Apart from that, the people are friendly especially in the east, the food is excessively delicious and the cost of traveling is very cheap. There is no better place than Turkey if you are looking to get yourself established in the Middle East territory.

Turkey’s European Ties Remain to This Day

Although Turkey no longer rules huge swaths of Europe, it has left an indelible mark on the continent. The Ottoman Empire, for example, introduced the Islamic faith to huge swaths of Europe’s people. As a result, certain individuals throughout Europe, most notably in Albania and a small portion of the population of Bosnia and Herzegovina, continue to practice Islam today.3

At the same time, European culture has infiltrated Turkey, particularly in the last century. Following the fall of the Ottoman Empire in World War I, Turkey’s new leader, Mustafa Kemal Ataturk, wanted to westernize the country. The Ottoman Empire’s ancient Islamic Caliphate was deposed, and a new, secular republic was established. Turkey has even replaced the Arabic character for the Turkish language with a Latin script. Turkey would identify itself politically and economically with the West for the next century.3

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Turkey has practically as many claims to being European as any country in the Balkans. But there are also things in Turkey that you won’t find much of anywhere else in Europe, the universality of the Islamic call to prayer, for one. Some elements of Turkey, like being a founding member of the assembly of Europe, explicitly point to it being European, while others, such as being located almost entirely in Asia, point to the other guidance.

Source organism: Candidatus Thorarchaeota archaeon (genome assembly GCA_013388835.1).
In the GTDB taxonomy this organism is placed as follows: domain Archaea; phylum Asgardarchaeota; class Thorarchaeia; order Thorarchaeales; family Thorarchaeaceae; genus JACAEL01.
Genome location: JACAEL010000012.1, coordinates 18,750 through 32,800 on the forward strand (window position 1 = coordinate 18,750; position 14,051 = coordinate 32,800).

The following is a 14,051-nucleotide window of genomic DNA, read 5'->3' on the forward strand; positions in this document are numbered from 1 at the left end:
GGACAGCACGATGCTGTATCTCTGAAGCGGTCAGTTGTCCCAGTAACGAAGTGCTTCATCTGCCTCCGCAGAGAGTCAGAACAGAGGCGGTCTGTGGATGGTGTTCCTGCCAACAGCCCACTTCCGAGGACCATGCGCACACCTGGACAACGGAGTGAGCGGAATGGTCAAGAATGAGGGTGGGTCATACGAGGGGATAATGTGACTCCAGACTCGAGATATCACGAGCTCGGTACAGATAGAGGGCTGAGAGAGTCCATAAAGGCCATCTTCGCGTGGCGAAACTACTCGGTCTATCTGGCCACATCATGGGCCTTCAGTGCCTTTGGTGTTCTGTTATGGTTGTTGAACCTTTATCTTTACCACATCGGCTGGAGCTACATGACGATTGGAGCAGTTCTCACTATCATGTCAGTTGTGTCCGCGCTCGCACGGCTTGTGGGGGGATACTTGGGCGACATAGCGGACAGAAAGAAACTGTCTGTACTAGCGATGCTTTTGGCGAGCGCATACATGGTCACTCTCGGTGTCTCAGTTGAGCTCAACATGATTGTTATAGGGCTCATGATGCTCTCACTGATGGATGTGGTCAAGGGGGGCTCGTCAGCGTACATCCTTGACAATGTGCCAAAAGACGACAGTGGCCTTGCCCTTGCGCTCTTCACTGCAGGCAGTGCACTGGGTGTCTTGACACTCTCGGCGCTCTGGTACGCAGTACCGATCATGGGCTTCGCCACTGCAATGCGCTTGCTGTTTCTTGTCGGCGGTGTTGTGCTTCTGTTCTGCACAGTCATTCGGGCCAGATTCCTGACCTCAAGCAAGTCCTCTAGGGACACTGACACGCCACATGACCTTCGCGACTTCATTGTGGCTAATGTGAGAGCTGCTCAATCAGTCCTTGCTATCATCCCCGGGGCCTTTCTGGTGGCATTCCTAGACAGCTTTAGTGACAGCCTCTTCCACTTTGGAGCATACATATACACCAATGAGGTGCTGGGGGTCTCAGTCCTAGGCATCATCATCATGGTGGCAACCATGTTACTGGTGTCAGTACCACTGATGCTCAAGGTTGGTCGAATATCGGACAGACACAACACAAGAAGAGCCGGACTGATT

But the truth is there is never going to be a clear answer, and people having many individual thoughts on the matter is one of the things that makes Turkey worth having this discussion about in the first place.

  1. Yapp, M. Edward and Dewdney. John C. (2021, June 6). Turkey. Encyclopedia Britannica.
  2. Islam in Turkey. (2016, June 17). In Wikipedia.
  3. Shvili, J. (2021, March 31). Is Turkey In Europe Or Asia? WorldAtlas.